Species Suitable for Aquaculture in Zambia

The commonly used species for aquaculture include the three spotted tilapia (Oreochromis andersonii), the longfin tilapia (Oreochromis macrochir) and the redbreast tilapia (Tilapia rendalli). The Kafue river strain of the three spotted tilapia is the most commonly farmed species, particularly in the commercial sector. Other species include the common carp (Cyprinus carpio), the Nile tilapia (Oreochromis niloticus) and the red swamp crayfish (Procambarus clarkii).

Challenges facing Aquaculture Production in Zambia

Lack of a national policy to guide aquaculture development, unfriendly investment policies, the absence of linkages between farmers, research/technology development and extension, and unfavourable investment climate. Long-term economic sustainability of Zambian aquaculture will depend on the development and implementation of a national policy that ensures the social and environmental sustainability of the industry.

Challenges and Opportunities for the Future

The entry of Zambian aquaculture into global prominence faces considerable challenges. There are, however, reasons for optimism. Despite high risks and investment costs, high and increasing demand and market value of fish are encouraging. If social and environmental sustainability issues can be successfully addressed, increasing market demand and higher prices should open opportunities for a range of producers and investors. Increasing productivity of both large and small-scale aquaculture will require major investments in research, development and extension as well as policy shifts. The strategies for addressing problems of the small-scale and larger commercial operations will probably be different.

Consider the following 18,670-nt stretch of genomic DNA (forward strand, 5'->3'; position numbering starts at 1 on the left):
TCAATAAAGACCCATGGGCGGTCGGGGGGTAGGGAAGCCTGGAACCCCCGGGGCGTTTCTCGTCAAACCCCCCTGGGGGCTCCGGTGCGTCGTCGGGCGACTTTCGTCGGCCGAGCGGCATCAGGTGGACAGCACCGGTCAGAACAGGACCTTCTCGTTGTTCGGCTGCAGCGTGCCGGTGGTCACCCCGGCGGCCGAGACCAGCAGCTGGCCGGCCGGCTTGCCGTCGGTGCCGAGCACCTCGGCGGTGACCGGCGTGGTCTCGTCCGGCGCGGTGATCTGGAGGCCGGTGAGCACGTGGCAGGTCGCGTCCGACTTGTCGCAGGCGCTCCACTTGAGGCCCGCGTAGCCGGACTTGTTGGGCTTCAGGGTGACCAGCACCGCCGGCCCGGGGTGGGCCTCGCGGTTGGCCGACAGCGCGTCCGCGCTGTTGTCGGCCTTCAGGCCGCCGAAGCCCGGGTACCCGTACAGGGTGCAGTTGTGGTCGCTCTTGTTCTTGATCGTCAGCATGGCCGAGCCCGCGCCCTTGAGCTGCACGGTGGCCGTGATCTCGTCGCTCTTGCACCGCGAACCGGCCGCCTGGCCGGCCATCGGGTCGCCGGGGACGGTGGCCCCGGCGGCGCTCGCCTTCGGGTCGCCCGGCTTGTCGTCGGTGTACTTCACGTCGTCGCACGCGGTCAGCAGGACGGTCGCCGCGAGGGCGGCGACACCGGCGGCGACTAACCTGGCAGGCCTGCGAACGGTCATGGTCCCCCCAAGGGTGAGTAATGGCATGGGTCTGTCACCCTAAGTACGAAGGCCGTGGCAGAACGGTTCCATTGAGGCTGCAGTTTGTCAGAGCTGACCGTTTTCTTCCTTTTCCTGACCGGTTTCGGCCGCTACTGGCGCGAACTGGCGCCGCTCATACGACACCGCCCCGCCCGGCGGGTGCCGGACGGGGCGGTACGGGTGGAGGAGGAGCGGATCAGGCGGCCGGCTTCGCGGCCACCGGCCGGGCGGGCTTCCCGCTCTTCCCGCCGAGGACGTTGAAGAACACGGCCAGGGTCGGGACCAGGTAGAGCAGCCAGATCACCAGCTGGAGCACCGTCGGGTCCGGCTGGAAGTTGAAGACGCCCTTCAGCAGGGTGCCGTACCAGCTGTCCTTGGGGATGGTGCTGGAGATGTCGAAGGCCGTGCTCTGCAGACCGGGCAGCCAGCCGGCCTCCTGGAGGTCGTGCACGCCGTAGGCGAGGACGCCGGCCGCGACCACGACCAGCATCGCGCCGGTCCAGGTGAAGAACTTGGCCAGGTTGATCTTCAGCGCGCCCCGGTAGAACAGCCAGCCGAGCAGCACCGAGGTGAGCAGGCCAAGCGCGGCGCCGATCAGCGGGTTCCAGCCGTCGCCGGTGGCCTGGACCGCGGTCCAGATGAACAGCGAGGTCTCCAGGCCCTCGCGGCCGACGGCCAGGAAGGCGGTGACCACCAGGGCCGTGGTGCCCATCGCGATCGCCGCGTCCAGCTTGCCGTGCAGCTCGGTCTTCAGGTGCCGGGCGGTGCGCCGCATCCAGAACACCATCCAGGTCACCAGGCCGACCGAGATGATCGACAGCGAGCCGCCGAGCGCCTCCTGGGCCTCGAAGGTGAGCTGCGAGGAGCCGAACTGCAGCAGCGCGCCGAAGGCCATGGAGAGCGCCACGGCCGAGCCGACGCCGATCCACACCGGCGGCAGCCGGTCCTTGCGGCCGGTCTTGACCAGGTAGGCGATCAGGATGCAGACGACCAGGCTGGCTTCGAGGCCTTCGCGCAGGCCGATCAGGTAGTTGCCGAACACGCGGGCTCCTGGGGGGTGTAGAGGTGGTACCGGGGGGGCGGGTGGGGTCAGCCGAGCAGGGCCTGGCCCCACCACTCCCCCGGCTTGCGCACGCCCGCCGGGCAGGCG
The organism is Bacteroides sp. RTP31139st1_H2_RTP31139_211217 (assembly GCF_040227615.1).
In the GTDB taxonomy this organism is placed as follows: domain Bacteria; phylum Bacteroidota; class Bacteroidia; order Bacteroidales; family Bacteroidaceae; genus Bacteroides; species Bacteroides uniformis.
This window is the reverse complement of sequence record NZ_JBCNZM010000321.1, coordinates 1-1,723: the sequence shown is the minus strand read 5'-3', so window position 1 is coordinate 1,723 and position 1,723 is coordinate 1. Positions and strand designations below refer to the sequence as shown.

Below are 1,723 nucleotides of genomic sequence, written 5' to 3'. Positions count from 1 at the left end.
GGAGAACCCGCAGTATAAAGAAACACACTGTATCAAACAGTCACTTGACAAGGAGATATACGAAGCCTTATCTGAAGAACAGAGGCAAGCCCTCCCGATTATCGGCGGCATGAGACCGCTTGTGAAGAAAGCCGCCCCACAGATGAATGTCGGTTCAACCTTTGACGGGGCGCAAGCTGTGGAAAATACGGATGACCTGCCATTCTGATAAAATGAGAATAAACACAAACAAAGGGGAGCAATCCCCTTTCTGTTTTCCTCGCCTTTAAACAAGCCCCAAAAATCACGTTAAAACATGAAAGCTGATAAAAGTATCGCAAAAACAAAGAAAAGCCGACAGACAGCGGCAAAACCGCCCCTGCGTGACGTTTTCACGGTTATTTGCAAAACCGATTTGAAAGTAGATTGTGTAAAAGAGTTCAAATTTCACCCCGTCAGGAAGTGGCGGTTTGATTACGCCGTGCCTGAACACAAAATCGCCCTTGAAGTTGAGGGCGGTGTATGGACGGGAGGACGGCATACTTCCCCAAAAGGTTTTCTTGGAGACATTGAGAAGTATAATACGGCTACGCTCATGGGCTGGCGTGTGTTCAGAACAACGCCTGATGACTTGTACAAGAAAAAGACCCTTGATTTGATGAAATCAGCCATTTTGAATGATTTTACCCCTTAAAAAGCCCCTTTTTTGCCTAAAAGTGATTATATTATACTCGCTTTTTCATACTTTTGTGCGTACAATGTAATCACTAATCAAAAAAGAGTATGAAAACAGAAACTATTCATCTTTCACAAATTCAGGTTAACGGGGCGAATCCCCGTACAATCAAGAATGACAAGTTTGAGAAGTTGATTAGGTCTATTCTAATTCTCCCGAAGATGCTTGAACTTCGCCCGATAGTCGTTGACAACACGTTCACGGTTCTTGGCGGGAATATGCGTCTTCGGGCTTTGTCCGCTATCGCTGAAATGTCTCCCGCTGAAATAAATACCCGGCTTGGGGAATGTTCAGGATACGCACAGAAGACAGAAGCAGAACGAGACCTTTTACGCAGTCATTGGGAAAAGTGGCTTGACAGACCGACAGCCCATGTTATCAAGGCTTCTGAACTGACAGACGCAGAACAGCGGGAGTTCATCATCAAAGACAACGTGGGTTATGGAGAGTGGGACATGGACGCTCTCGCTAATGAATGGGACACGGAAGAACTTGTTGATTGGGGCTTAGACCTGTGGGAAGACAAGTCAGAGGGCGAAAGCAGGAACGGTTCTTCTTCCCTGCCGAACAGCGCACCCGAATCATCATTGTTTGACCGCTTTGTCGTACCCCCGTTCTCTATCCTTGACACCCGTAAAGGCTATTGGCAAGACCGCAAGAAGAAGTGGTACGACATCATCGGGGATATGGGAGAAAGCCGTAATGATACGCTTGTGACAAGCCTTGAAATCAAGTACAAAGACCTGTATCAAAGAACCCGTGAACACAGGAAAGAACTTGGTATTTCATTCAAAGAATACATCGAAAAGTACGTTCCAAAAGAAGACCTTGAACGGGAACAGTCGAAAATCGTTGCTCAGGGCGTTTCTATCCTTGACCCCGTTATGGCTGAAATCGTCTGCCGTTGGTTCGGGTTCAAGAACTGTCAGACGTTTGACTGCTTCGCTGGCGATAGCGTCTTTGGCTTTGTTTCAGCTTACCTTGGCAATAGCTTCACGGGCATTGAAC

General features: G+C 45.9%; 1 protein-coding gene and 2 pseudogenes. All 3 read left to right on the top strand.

The transplanting process can be a shock to rapidly growing seedlings especially when set out into the cold windy garden in the spring. This is especially true for transplants started in the greenhouse, cold frame, hotbed or home. These young seedlings can be made somewhat resistant to heat, cold temperatures, drying and whipping winds, certain types of insect injury, injury from blowing sand and soil particles and low soil moisture by a process termed “hardening.”